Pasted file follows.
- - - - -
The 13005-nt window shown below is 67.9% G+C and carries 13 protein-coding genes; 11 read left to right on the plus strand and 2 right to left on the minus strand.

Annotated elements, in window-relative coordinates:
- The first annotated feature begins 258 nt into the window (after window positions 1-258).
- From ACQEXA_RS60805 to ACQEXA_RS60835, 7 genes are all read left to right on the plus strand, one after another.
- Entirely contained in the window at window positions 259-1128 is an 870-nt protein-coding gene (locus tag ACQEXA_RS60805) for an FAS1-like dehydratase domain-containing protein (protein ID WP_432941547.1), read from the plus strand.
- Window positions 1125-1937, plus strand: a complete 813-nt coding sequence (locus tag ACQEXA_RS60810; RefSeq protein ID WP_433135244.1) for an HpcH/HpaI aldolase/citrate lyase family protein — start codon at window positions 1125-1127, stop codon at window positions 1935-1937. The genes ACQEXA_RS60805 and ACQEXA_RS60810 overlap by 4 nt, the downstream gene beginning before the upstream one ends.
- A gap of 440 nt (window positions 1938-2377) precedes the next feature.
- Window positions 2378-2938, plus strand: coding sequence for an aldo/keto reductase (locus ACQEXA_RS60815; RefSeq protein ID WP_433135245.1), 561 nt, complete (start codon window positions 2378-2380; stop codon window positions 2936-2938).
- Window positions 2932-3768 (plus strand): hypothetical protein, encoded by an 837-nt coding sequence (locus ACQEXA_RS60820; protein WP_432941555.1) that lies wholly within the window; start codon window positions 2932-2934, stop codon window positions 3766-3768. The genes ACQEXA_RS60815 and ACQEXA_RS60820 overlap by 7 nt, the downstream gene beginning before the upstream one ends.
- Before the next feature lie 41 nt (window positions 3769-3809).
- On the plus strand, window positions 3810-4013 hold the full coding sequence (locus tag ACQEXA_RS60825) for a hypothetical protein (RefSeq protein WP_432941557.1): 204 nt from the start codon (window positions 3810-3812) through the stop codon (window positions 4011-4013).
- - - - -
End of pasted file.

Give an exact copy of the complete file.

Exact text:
The 13005-nt window shown below is 67.9% G+C and carries 13 protein-coding genes; 11 read left to right on the plus strand and 2 right to left on the minus strand.

Annotated elements, in window-relative coordinates:
- The first annotated feature begins 258 nt into the window (after window positions 1-258).
- From ACQEXA_RS60805 to ACQEXA_RS60835, 7 genes are all read left to right on the plus strand, one after another.
- Entirely contained in the window at window positions 259-1128 is an 870-nt protein-coding gene (locus tag ACQEXA_RS60805) for an FAS1-like dehydratase domain-containing protein (protein ID WP_432941547.1), read from the plus strand.
- Window positions 1125-1937, plus strand: a complete 813-nt coding sequence (locus tag ACQEXA_RS60810; RefSeq protein ID WP_433135244.1) for an HpcH/HpaI aldolase/citrate lyase family protein — start codon at window positions 1125-1127, stop codon at window positions 1935-1937. The genes ACQEXA_RS60805 and ACQEXA_RS60810 overlap by 4 nt, the downstream gene beginning before the upstream one ends.
- A gap of 440 nt (window positions 1938-2377) precedes the next feature.
- Window positions 2378-2938, plus strand: coding sequence for an aldo/keto reductase (locus ACQEXA_RS60815; RefSeq protein ID WP_433135245.1), 561 nt, complete (start codon window positions 2378-2380; stop codon window positions 2936-2938).
- Window positions 2932-3768 (plus strand): hypothetical protein, encoded by an 837-nt coding sequence (locus ACQEXA_RS60820; protein WP_432941555.1) that lies wholly within the window; start codon window positions 2932-2934, stop codon window positions 3766-3768. The genes ACQEXA_RS60815 and ACQEXA_RS60820 overlap by 7 nt, the downstream gene beginning before the upstream one ends.
- Before the next feature lie 41 nt (window positions 3769-3809).
- On the plus strand, window positions 3810-4013 hold the full coding sequence (locus tag ACQEXA_RS60825) for a hypothetical protein (RefSeq protein WP_432941557.1): 204 nt from the start codon (window positions 3810-3812) through the stop codon (window positions 4011-4013).